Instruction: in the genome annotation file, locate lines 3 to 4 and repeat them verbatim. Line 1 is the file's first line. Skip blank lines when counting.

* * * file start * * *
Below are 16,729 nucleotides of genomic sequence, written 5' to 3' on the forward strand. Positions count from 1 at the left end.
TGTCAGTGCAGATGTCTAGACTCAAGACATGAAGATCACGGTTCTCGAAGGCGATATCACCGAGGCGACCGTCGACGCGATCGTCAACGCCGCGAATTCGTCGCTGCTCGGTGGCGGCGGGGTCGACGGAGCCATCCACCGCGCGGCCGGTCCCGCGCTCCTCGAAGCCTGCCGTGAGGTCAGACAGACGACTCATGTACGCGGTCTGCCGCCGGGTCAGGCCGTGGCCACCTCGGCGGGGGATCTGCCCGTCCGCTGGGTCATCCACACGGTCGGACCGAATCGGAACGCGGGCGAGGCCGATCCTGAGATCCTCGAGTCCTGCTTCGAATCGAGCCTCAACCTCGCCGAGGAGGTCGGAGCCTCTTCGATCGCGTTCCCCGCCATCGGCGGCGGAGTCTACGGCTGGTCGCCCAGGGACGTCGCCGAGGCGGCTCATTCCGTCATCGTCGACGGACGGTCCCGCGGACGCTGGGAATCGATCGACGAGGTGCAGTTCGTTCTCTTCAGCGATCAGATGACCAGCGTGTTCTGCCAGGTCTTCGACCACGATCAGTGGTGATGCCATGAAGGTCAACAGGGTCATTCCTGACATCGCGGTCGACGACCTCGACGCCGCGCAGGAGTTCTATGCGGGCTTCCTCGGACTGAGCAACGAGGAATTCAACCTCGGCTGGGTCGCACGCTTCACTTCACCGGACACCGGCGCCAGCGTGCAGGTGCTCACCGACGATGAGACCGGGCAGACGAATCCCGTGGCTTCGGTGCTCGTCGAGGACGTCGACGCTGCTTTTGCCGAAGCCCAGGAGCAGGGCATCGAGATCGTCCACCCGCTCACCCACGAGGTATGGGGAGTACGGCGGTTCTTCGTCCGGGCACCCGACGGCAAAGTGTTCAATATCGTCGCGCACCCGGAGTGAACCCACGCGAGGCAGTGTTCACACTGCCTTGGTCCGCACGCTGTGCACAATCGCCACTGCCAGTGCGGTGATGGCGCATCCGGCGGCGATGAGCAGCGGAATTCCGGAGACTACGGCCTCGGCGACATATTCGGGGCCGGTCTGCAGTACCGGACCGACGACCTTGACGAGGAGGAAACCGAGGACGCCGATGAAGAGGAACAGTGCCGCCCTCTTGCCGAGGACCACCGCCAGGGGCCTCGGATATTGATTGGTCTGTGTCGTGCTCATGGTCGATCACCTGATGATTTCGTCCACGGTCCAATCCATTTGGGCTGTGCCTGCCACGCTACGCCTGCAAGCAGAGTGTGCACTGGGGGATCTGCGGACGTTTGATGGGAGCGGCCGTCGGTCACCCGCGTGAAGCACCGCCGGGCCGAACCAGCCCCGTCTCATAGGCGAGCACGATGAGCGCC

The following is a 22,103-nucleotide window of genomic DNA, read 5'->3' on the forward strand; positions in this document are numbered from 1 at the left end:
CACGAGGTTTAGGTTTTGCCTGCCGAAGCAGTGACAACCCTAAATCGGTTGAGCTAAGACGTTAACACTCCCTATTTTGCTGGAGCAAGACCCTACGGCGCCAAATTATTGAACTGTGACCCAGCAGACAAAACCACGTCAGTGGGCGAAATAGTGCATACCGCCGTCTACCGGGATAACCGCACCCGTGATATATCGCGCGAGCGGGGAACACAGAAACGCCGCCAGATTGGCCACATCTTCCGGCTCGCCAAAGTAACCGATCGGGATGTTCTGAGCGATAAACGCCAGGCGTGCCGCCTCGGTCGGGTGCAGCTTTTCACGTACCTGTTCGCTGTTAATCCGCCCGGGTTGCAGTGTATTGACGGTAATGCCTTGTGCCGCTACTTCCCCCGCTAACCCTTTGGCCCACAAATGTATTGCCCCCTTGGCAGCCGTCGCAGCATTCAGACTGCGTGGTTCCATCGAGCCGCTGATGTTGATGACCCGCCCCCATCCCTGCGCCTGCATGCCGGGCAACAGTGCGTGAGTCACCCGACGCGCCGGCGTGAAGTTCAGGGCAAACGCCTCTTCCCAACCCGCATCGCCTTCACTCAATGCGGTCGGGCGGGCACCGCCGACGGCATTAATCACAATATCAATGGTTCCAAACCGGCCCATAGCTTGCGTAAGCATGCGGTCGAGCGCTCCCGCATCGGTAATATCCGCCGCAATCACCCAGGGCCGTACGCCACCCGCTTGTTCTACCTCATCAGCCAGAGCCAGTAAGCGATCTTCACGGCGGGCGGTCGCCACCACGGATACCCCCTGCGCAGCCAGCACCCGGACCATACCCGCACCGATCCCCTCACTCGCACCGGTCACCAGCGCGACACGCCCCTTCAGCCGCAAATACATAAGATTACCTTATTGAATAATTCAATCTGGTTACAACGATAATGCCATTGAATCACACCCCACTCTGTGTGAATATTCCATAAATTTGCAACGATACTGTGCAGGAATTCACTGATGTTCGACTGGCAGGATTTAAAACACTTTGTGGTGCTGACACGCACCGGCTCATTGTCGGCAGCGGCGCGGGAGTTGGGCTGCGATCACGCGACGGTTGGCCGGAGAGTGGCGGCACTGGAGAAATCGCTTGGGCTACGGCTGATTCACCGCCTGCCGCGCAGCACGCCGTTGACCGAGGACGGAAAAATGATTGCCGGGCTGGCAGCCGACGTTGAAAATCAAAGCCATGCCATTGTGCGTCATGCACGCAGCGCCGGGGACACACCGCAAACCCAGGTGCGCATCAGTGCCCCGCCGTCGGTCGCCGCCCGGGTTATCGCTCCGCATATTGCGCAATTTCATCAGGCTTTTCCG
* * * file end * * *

The following is a 22,103-nucleotide window of genomic DNA, read 5'->3' on the forward strand; positions in this document are numbered from 1 at the left end:
CACGAGGTTTAGGTTTTGCCTGCCGAAGCAGTGACAACCCTAAATCGGTTGAGCTAAGACGTTAACACTCCCTATTTTGCTGGAGCAAGACCCTACGGCGCCAAATTATTGAACTGTGACCCAGCAGACAAAACCACGTCAGTGGGCGAAATAGTGCATACCGCCGTCTACCGGGATAACCGCACCCGTGATATATCGCGCGAGCGGGGAACACAGAAACGCCGCCAGATTGGCCACATCTTCCGGCTCGCCAAAGTAACCGATCGGGATGTTCTGAGCGATAAACGCCAGGCGTGCCGCCTCGGTCGGGTGCAGCTTTTCACGTACCTGTTCGCTGTTAATCCGCCCGGGTTGCAGTGTATTGACGGTAATGCCTTGTGCCGCTACTTCCCCCGCTAACCCTTTGGCCCACAAATGTATTGCCCCCTTGGCAGCCGTCGCAGCATTCAGACTGCGTGGTTCCATCGAGCCGCTGATGTTGATGACCCGCCCCCATCCCTGCGCCTGCATGCCGGGCAACAGTGCGTGAGTCACCCGACGCGCCGGCGTGAAGTTCAGGGCAAACGCCTCTTCCCAACCCGCATCGCCTTCACTCAATGCGGTCGGGCGGGCACCGCCGACGGCATTAATCACAATATCAATGGTTCCAAACCGGCCCATAGCTTGCGTAAGCATGCGGTCGAGCGCTCCCGCATCGGTAATATCCGCCGCAATCACCCAGGGCCGTACGCCACCCGCTTGTTCTACCTCATCAGCCAGAGCCAGTAAGCGATCTTCACGGCGGGCGGTCGCCACCACGGATACCCCCTGCGCAGCCAGCACCCGGACCATACCCGCACCGATCCCCTCACTCGCACCGGTCACCAGCGCGACACGCCCCTTCAGCCGCAAATACATAAGATTACCTTATTGAATAATTCAATCTGGTTACAACGATAATGCCATTGAATCACACCCCACTCTGTGTGAATATTCCATAAATTTGCAACGATACTGTGCAGGAATTCACTGATGTTCGACTGGCAGGATTTAAAACACTTTGTGGTGCTGACACGCACCGGCTCATTGTCGGCAGCGGCGCGGGAGTTGGGCTGCGATCACGCGACGGTTGGCCGGAGAGTGGCGGCACTGGAGAAATCGCTTGGGCTACGGCTGATTCACCGCCTGCCGCGCAGCACGCCGTTGACCGAGGACGGAAAAATGATTGCCGGGCTGGCAGCCGACGTTGAAAATCAAAGCCATGCCATTGTGCGTCATGCACGCAGCGCCGGGGACACACCGCAAACCCAGGTGCGCATCAGTGCCCCGCCGTCGGTCGCCGCCCGGGTTATCGCTCCGCATATTGCGCAATTTCATCAGGCTTTTCCG